On the flipside, Burn Notice takes an approach similar to Eyes from a couple years, which didn't last more than half a season. All the point of view comes from Jeffrey Donovan plays Westen or his main supporting characters when it has to do with his story, and, in general, the overarching plot involving the mystery character leaving intentional clues that Westen's burn notice and being stuck in Miami has more to it than possibly just someone trying to dick him over. Essentially, the show leaves enough of a lure for people who might become fans, but it's mostly focused on the casual viewer until maybe closer to the end of the season.
Nonetheless, Charlie Jade has only been on international non-US TV, and Eyes was on US TV. Up until maybe LOST, the US audience hasn't been well known for its patience. Will Burn Notice do a good job of entertaining casual fans, possible fans and balance well between the two.
As I allude to in the title of this entry, I'm essentially a casual fan to the show with some possible interest in the larger arc for the fans. Nonetheless, I don't see that much potential for dragging me in as a genuine fan or really doing all that great of a job getting people to make the commitment as fans. It needs to kick in some bigger themes. By the third episode, Charlie Jade had already thrown in some allusions to The Odyssey, a hero getting thrown into the wilderness, corporate satire, neoliberal criticism, exploring the ideas of propaganda and the split between freedom fighters and terrorists, the lengths to go to save a way of life and the list probably goes on and on. It's very likely that Charlie Jade originally started off trying to bite off more than it could chew, but the fact that it reached for so much really grabbed me and struck my curiosity about the possibilities.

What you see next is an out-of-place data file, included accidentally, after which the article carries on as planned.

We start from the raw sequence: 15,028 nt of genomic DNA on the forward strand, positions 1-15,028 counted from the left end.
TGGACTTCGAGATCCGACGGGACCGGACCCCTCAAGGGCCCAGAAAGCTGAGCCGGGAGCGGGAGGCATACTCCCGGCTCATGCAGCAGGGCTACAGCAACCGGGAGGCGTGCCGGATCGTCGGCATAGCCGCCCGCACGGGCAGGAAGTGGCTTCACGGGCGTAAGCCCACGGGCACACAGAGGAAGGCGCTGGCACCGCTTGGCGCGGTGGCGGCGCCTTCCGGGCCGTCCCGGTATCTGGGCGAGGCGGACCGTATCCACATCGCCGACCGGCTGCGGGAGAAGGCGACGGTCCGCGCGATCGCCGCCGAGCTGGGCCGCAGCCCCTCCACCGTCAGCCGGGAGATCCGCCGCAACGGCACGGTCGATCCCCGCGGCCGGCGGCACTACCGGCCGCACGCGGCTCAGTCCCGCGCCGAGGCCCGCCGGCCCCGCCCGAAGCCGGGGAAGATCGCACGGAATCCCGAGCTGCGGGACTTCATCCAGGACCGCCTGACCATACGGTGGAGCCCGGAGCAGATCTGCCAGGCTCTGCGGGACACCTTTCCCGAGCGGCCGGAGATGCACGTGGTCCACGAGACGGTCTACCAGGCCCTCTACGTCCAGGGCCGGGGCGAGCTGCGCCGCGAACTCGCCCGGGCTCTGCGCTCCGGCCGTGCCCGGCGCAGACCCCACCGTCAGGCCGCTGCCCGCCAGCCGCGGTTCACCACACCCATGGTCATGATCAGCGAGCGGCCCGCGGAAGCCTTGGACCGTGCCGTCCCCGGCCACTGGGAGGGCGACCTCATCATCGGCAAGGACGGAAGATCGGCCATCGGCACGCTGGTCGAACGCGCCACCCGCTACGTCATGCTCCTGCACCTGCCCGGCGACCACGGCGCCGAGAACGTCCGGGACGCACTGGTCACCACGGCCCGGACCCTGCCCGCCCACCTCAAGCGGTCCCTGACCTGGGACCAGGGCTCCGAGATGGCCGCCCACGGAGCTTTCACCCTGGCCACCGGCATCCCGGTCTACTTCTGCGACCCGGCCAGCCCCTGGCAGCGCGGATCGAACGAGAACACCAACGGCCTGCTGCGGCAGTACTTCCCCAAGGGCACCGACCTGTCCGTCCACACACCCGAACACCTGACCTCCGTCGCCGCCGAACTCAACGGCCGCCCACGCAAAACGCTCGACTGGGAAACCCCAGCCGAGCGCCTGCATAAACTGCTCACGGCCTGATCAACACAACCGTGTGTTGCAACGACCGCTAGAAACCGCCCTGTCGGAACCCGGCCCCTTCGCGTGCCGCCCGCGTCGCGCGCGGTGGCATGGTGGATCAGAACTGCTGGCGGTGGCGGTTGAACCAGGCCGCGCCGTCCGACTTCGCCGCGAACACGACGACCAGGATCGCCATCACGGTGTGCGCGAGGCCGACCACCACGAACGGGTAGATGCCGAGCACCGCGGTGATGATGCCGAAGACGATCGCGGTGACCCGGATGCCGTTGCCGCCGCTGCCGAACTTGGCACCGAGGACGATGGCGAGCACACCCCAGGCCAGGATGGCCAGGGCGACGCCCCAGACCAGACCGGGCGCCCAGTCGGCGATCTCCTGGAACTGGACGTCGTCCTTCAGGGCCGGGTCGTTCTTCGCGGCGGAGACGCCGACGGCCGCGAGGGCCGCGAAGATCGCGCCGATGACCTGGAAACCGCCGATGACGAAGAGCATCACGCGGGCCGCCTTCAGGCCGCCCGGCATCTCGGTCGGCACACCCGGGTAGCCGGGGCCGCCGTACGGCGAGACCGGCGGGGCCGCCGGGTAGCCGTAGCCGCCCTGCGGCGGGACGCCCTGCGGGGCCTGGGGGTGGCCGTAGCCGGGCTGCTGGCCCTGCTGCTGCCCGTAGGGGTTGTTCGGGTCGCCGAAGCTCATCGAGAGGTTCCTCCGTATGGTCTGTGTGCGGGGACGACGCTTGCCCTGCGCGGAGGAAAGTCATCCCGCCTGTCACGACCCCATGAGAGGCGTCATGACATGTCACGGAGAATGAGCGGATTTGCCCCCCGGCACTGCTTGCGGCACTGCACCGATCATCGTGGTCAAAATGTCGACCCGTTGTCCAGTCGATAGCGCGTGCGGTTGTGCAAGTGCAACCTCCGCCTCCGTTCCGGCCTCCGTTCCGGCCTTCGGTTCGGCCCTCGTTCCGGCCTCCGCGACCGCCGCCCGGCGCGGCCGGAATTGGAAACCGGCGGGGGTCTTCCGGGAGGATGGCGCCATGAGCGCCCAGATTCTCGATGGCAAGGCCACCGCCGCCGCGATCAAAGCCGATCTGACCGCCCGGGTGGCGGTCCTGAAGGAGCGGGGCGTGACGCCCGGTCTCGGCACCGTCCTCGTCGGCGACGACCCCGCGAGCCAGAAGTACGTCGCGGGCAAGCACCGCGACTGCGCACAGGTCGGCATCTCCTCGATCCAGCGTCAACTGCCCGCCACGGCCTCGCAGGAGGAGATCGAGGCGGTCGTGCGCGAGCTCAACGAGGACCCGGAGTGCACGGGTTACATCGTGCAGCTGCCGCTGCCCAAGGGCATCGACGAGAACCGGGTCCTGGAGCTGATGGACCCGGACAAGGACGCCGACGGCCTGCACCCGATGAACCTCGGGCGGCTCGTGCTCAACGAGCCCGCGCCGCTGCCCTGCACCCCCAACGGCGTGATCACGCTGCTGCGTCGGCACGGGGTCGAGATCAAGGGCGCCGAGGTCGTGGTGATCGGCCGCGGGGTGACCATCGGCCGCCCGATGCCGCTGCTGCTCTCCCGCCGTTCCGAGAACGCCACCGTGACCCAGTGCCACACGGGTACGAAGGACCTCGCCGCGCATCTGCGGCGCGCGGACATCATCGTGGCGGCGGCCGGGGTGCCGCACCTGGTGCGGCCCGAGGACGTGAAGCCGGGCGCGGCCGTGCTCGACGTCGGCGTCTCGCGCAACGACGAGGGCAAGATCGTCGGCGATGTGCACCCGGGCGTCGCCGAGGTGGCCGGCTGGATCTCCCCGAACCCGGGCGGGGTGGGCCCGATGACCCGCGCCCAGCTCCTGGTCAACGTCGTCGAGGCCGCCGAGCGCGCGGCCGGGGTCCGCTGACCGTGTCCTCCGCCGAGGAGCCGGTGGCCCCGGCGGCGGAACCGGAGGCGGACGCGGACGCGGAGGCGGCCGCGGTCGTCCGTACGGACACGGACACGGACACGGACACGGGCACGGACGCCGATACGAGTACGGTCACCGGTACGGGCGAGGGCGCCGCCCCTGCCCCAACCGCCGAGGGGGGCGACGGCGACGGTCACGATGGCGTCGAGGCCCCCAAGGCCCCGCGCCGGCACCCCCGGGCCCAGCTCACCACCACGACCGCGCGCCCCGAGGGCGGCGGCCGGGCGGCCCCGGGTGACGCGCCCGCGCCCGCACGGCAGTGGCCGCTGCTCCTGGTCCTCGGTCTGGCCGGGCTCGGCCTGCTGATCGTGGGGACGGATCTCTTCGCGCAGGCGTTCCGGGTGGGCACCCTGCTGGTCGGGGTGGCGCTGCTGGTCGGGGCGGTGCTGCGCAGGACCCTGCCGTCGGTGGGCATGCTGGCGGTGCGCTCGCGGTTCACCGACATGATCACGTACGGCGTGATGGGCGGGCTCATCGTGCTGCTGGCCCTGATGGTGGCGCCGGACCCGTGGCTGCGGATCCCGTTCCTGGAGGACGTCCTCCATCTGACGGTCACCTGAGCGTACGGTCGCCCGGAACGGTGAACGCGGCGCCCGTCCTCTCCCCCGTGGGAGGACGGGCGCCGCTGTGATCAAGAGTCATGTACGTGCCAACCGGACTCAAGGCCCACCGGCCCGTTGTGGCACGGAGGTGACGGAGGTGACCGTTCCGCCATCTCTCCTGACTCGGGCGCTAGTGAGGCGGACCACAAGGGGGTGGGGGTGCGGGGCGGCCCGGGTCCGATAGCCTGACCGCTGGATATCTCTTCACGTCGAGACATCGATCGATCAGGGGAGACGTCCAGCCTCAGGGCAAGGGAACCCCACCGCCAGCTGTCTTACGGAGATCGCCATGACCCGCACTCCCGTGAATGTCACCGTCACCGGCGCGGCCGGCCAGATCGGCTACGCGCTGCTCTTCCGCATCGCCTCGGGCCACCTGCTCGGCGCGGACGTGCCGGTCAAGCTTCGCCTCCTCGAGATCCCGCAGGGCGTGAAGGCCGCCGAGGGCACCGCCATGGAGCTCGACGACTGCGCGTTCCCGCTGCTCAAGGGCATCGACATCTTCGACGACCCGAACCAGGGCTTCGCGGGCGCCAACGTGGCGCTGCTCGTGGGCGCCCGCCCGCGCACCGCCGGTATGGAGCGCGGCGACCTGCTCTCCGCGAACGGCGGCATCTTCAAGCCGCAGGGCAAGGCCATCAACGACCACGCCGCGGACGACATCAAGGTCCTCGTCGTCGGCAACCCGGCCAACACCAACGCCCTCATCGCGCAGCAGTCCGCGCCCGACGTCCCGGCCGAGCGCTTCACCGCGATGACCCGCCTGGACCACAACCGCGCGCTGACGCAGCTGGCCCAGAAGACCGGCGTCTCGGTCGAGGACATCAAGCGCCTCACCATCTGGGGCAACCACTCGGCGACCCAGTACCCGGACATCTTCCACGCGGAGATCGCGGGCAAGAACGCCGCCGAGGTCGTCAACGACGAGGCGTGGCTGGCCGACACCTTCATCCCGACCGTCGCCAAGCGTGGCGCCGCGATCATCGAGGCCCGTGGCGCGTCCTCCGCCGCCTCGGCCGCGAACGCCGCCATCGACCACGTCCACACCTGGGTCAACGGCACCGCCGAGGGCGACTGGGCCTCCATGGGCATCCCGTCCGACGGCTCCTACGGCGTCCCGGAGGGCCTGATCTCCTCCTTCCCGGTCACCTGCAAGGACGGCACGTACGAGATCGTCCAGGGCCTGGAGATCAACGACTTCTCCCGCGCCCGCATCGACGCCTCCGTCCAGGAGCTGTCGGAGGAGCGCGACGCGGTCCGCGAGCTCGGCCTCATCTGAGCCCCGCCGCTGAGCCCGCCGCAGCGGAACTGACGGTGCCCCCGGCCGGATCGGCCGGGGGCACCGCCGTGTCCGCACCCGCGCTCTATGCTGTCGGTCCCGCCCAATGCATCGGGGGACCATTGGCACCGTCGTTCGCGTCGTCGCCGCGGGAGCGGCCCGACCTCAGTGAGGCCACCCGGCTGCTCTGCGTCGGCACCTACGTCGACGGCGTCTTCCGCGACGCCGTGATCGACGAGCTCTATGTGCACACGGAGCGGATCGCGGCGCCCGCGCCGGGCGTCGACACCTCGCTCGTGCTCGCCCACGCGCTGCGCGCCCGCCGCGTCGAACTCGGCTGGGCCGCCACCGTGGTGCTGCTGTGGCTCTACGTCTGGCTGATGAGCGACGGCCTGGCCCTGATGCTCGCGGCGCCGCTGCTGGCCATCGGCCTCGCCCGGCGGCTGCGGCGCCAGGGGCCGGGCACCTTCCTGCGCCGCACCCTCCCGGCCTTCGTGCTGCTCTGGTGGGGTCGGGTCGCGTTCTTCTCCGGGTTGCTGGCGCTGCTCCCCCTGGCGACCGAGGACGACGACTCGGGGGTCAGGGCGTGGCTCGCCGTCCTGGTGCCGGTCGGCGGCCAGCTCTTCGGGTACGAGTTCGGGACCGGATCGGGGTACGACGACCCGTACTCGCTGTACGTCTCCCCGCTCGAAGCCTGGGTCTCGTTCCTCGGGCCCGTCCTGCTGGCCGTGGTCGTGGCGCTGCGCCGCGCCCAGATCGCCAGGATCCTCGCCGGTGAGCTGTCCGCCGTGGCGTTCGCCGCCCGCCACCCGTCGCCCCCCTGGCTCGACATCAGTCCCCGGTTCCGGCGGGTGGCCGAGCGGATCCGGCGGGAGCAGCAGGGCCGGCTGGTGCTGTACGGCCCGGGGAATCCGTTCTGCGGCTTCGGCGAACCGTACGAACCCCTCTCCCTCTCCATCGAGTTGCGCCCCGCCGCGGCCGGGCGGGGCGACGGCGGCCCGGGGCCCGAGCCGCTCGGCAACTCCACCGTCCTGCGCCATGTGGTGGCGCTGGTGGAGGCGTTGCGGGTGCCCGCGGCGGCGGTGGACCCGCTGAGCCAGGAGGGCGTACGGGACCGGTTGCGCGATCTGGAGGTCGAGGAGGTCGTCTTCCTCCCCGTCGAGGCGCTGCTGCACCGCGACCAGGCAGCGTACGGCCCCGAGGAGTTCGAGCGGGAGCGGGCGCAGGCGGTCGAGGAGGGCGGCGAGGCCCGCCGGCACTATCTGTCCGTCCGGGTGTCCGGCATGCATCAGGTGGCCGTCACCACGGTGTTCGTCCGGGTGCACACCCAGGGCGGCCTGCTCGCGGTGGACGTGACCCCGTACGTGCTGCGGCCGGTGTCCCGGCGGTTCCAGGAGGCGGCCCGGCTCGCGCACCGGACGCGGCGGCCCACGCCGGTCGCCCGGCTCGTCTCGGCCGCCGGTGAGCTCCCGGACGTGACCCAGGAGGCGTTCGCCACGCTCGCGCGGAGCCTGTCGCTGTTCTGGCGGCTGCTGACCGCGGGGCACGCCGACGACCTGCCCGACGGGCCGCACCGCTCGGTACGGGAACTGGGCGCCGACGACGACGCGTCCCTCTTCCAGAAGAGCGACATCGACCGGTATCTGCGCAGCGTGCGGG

Burn Notice, on the other hand, doesn't necessarily put all that much for heady topics or even emotional issues to catch my deeper attention. I feel like I could miss a couple episodes then not have a problem at all coming back to the show. I'd miss out on nothing.
My TiVo labels it as either a crime drama or crime comedy, probably the latter. I feel that the main mistake of Burn Notice is that it romanticizes the character and the situation too much. He's too clean, too morally good without much of a back story to explain it, too perfect and too angsty when it comes to the family. The Fiona character is too pretty, too whimsically into chaos and violence, too flirty, too happy to have spent time with the IRA. Sam works fine enough, but I think that's mostly because Bruce Campbell plays him. Even the very minor bad guys are too innocent and fit into certain can't take seriously pigeonholes. In other words, Burn Notice doesn't have the complicated and compelling characters to keep me around and invest my time except that it's kinda funny and there's nothing else to grab my attention.
I think Burn Notice should aim for more maturity, when it comes to plot lines, characters and arcs. It needs to be much more dirty and underhanded. The characters need to make tougher decisions and not always show their best selves. Make the characters more complicated in this way would go a long way to engaging the audience and maybe inducing them to commit and invest themselves in the show. As it is now, though, whatever. . ..